Town Hall Notes: Downtown sidewalks could get fixed in 2013

BARBARAELLEN KOCH PHOTO | A downtown sidewalk on East Main Street in need of repair.

The long-awaited downtown sidewalk replacement project may actually happen soon.

Supervisor Sean Walter said he was told by Tatyana Golikova of the state Department of Transportation that the DOT plans to scope the project and do design work in 2012 and begin installing new sidewalks in 2013.

The town received $1.2 million in federal grants for downtown sidewalk repairs in 2005, and another $1.5 million for sidewalk repairs in Jamesport and Wading River.

In 2007, the town opted to let the DOT do the job in order to save money, but was later told that the DOT wouldn’t get to it until 2014. The town’s share of the project is $250,000.

“With any luck, the sidewalks will be replaced in 2013,” Mr. Walter said last Thursday.

Albany Advocacy Day

Mr. Walter said Tuesday that he plans to spend Leap Day, Feb. 29, in Albany lobbying state officials to create a clearinghouse or authority to better coordinate the permitting process at EPCAL and to streamline the approvals needed to develop clean businesses at the former Grumman property.

The supervisor, who is calling it Albany Advocacy Day, got the idea last year when Town Board members took a trip to Devens, Mass., which has established a similar authority and has successfully turned a former military base into a thriving industrial park.

“Only by getting all levels of government in sync and working cooperatively can we begin to create the high-tech-based, clean, green, high-paying jobs of the future here in Riverhead,” Mr. Walter said.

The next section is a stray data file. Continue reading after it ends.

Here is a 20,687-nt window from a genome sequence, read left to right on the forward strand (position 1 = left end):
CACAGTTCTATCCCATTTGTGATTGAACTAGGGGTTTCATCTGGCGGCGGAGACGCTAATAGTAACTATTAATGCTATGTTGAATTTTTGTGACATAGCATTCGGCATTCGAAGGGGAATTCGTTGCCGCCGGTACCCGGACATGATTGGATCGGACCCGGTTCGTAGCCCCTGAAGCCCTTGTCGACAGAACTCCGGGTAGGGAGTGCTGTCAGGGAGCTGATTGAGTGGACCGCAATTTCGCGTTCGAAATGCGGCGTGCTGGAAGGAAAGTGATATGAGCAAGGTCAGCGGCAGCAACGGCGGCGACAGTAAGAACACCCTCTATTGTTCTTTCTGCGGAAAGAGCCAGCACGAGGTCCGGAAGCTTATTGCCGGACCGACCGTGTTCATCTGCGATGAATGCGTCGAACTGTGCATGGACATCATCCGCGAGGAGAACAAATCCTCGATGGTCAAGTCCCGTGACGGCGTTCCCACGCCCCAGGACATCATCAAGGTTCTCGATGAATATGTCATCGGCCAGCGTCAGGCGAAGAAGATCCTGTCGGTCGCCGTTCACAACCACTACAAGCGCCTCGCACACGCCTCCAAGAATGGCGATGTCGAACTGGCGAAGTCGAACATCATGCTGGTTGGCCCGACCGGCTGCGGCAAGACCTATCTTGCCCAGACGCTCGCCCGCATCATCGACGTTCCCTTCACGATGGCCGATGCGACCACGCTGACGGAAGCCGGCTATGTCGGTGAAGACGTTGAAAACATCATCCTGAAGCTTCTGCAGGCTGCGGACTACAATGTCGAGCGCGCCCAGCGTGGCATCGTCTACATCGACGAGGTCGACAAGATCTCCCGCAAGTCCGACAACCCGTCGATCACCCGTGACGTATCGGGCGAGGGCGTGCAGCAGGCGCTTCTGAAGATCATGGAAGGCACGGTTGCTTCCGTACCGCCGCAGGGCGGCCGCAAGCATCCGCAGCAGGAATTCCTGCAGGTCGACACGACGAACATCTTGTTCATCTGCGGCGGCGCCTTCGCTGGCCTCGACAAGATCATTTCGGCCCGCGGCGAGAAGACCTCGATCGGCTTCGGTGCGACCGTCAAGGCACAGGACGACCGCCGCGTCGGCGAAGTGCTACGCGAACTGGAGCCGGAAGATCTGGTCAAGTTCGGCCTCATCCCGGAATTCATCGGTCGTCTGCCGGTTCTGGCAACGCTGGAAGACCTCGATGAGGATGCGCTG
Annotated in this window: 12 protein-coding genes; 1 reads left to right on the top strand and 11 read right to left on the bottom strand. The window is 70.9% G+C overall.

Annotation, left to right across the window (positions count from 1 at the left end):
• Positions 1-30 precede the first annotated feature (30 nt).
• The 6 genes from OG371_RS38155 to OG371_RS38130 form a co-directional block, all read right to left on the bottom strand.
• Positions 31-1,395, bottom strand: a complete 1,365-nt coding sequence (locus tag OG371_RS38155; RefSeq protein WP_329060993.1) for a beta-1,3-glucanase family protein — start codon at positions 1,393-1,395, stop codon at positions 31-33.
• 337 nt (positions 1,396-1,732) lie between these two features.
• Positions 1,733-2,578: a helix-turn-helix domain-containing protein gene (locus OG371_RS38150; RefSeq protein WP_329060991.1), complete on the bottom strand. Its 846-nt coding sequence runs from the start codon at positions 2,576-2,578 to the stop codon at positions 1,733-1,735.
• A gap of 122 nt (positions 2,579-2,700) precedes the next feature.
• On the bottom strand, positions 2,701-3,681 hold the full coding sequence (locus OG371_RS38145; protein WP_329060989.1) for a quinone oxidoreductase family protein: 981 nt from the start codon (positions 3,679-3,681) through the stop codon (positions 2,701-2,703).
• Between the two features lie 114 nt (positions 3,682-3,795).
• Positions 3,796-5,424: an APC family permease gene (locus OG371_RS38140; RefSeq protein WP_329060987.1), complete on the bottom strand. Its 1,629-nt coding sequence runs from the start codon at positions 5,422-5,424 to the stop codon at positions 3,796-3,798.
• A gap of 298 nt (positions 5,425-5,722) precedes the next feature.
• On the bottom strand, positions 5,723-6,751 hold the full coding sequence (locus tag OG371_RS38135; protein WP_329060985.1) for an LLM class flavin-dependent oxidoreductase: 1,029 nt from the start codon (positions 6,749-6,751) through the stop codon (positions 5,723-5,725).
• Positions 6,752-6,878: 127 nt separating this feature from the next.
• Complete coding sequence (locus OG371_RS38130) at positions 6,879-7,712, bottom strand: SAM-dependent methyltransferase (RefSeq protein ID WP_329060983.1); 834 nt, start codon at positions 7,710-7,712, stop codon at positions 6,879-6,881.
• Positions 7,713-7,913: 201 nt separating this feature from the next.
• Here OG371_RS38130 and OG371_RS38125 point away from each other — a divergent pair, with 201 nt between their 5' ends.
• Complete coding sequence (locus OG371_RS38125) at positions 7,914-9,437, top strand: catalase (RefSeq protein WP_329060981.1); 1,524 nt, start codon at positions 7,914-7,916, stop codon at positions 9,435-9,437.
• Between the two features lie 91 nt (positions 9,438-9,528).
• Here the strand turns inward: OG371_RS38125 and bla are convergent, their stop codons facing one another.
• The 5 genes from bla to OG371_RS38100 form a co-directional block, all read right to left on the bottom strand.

The proposed authority would unite federal, state, county and local governments, as well as all appropriate agencies, under the banner of one entity that would cut red tape and allow potential developers at EPCAL to receive faster approvals or denials in their attempts to create businesses, according to the supervisor.

Security concerns at Foxwood

Residents of the adjacent Foxwood Village homes say they are happy with the new design of the proposed Shops at Riverhead shopping center on Route 58, but would prefer that the developer not clear the trees bordering their homes.

Shops at Riverhead, a 270,000-square-foot shopping center proposed for the former Hazeltine property next to Riverhead Auto Mall, would include a Costco and other stores, as well as gasoline pumps at Costco.

“It’s a big change for the better from two to three years ago,” Foxwood Village resident Robert Hall said at last Thursday’s Riverhead Planning Board meeting.

Foxwood residents, however, are not happy with a proposal to clear the trees adjacent to their homes. The clearing would enable the applicants to do the project without importing sand and would help if they decide later to build more on the site using transfer of development right credits, as originally planned, when the project comprised more than 500,000 square feet of development.

“Security is a concern of our residents,” said Foxwood Village owner John Stark. “We’d like to see some type of fence or berm that offers security, and we’d like to see that land stay uncleared.”

The Planning Board took no action Thursday, although board member Ed Densieski said, “I think the buffer is going to have to be drastically improved before we approve this.”

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